Bear es­sen­tials in Ja­pan


Re­liv­ing our ad­ven­tur­ous Euro­pean camp­ing hol­i­days in a mini-van in the 1970s, my hus­band and I hire a camper­van in Tokyo and head off on a three-week road trip around the main is­land of Hon­shu.

Though com­pact, our van comes with all of the nec­es­sary equip­ment for a road ex­cur­sion: iPad with lo­cal in­for­ma­tion and GPS, Wi-Fi, stove, fridge, ta­ble and chairs, uten­sils, sleep­ing bags and thin mat­tresses. We even have a shoe horn chained to each slid­ing door for re­mov­ing our footwear.

We sleep well in our van for the first three nights, stay­ing at the won­der­ful “park and stays” found through­out Ja­pan. Th­ese are free car parks, usu­ally on the out­skirts of a main town, and are ser­viced with clean toi­lets, some­times a restau­rant and al­ways a con­ve­nience store.

As we ven­ture into the Ja­panese alps, the evenings grow cooler so we de­cide to treat our­selves to a real bed and forgo another night in the chilly van. The small tourist of­fice in Kiso pro­vides us with an origami sou­venir and the name of a nearby ryokan. “We don’t know any­one who has stayed there, but it is bud­get-priced and only a short drive into the moun­tains,” we are in­formed.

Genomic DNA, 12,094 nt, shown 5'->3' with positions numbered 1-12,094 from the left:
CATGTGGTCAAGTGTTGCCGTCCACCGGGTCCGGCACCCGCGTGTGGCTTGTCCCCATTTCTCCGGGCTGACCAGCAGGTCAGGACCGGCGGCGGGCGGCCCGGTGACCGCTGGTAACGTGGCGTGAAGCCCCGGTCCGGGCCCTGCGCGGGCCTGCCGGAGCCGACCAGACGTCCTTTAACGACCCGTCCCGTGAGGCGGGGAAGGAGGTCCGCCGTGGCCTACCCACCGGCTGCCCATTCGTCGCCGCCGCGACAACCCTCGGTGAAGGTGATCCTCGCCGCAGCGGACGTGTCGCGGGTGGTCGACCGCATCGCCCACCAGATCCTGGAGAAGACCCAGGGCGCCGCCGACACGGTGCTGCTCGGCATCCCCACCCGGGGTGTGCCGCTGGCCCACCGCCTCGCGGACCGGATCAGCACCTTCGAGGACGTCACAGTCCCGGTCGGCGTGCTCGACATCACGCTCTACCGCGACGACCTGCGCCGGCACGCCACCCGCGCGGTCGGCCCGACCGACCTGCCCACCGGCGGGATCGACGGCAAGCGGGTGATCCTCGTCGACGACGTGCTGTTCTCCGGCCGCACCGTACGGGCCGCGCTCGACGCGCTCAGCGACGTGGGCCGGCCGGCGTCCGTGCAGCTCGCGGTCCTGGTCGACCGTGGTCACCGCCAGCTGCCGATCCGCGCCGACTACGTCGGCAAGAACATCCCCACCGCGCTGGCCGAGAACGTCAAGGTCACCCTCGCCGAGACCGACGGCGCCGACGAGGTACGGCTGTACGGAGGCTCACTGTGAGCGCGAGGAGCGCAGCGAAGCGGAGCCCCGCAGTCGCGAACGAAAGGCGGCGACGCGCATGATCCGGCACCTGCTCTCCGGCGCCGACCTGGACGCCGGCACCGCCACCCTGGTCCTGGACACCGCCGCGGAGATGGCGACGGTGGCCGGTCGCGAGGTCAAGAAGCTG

Af­ter much back­track­ing and many dead ends, we find the ram­bling old farm­house. Be­ing cau­tious, I in­form my hus­band that if we don’t like it, we won’t stay. To our sur­prise we are greeted by Mariko, a sprightly 87-yearold, clutch­ing her mo­bile phone and in­di­cat­ing that we should lis­ten care­fully. She then talks into the mo­bile in Ja­panese and a clear English voice re­lays her in­struc­tions to fol­low her up­stairs to our ac­com­mo­da­tion.

As we en­ter the bed­room my heart leaps. It has tatami mats, thick fu­tons, ar­tis­ti­cally folded yukata gowns, buck­wheat husk pil­lows and painted paper screens that sep­a­rate us from an ad­join­ing room, where Mariko later serves us green tea and lit­tle bean cakes.

Af­ter set­tling into our de­light­ful abode with breath­tak­ing alpine views, I men­tion to our land­lady we are go­ing for a walk in the nearby for­est to ad­mire the cherry blos­soms. To my sur­prise, she hur­ries down­stairs and re­turns with a small tran­sis­tor ra­dio. Putting it in my hand, she turns the vol­ume to max­i­mum and in­forms me, “This ra­dio is for keep­ing the bears away!” We have ar­rived in the au­then­tic Ja­pan. Send your 400-word con­tri­bu­tion, with full postal ad­dress, to: [email protected]­ Columnists re­ceive copies of Lis­bon by Re­becca Seal and Dal­ma­tia by Ino Ku­vacic, newre­lease hard­backs fea­tur­ing sump­tu­ous photography and recipes from the heart of Por­tu­gal and Croa­tia’s Mediter­ranean coast. $95. More: hardiegrant­

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